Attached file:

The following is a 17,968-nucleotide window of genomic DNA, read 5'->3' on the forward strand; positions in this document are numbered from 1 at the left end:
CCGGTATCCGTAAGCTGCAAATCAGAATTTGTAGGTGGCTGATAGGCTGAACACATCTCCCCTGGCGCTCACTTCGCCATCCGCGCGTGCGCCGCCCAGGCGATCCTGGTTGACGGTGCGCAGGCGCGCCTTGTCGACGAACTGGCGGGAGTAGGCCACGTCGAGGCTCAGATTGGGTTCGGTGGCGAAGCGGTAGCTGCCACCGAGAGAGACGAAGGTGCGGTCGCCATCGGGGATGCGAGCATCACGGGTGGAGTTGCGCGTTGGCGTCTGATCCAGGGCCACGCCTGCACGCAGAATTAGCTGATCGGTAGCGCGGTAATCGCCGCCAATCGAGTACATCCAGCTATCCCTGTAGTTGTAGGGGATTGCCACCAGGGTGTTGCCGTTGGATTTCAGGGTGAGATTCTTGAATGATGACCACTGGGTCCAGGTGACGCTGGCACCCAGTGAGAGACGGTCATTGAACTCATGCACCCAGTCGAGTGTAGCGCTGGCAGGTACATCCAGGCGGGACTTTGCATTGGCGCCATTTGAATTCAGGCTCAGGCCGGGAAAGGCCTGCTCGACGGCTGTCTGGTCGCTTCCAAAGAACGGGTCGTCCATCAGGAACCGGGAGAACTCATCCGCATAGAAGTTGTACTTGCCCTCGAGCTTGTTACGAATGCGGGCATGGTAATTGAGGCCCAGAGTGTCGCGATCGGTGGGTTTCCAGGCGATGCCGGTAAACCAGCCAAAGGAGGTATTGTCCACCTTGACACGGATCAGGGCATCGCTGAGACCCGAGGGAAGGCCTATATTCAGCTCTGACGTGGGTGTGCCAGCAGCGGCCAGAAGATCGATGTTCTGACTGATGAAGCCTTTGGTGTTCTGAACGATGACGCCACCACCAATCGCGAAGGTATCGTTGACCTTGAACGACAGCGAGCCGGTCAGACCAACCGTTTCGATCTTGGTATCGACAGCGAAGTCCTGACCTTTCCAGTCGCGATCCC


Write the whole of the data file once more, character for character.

The following is a 17,968-nucleotide window of genomic DNA, read 5'->3' on the forward strand; positions in this document are numbered from 1 at the left end:
CCGGTATCCGTAAGCTGCAAATCAGAATTTGTAGGTGGCTGATAGGCTGAACACATCTCCCCTGGCGCTCACTTCGCCATCCGCGCGTGCGCCGCCCAGGCGATCCTGGTTGACGGTGCGCAGGCGCGCCTTGTCGACGAACTGGCGGGAGTAGGCCACGTCGAGGCTCAGATTGGGTTCGGTGGCGAAGCGGTAGCTGCCACCGAGAGAGACGAAGGTGCGGTCGCCATCGGGGATGCGAGCATCACGGGTGGAGTTGCGCGTTGGCGTCTGATCCAGGGCCACGCCTGCACGCAGAATTAGCTGATCGGTAGCGCGGTAATCGCCGCCAATCGAGTACATCCAGCTATCCCTGTAGTTGTAGGGGATTGCCACCAGGGTGTTGCCGTTGGATTTCAGGGTGAGATTCTTGAATGATGACCACTGGGTCCAGGTGACGCTGGCACCCAGTGAGAGACGGTCATTGAACTCATGCACCCAGTCGAGTGTAGCGCTGGCAGGTACATCCAGGCGGGACTTTGCATTGGCGCCATTTGAATTCAGGCTCAGGCCGGGAAAGGCCTGCTCGACGGCTGTCTGGTCGCTTCCAAAGAACGGGTCGTCCATCAGGAACCGGGAGAACTCATCCGCATAGAAGTTGTACTTGCCCTCGAGCTTGTTACGAATGCGGGCATGGTAATTGAGGCCCAGAGTGTCGCGATCGGTGGGTTTCCAGGCGATGCCGGTAAACCAGCCAAAGGAGGTATTGTCCACCTTGACACGGATCAGGGCATCGCTGAGACCCGAGGGAAGGCCTATATTCAGCTCTGACGTGGGTGTGCCAGCAGCGGCCAGAAGATCGATGTTCTGACTGATGAAGCCTTTGGTGTTCTGAACGATGACGCCACCACCAATCGCGAAGGTATCGTTGACCTTGAACGACAGCGAGCCGGTCAGACCAACCGTTTCGATCTTGGTATCGACAGCGAAGTCCTGACCTTTCCAGTCGCGATCCC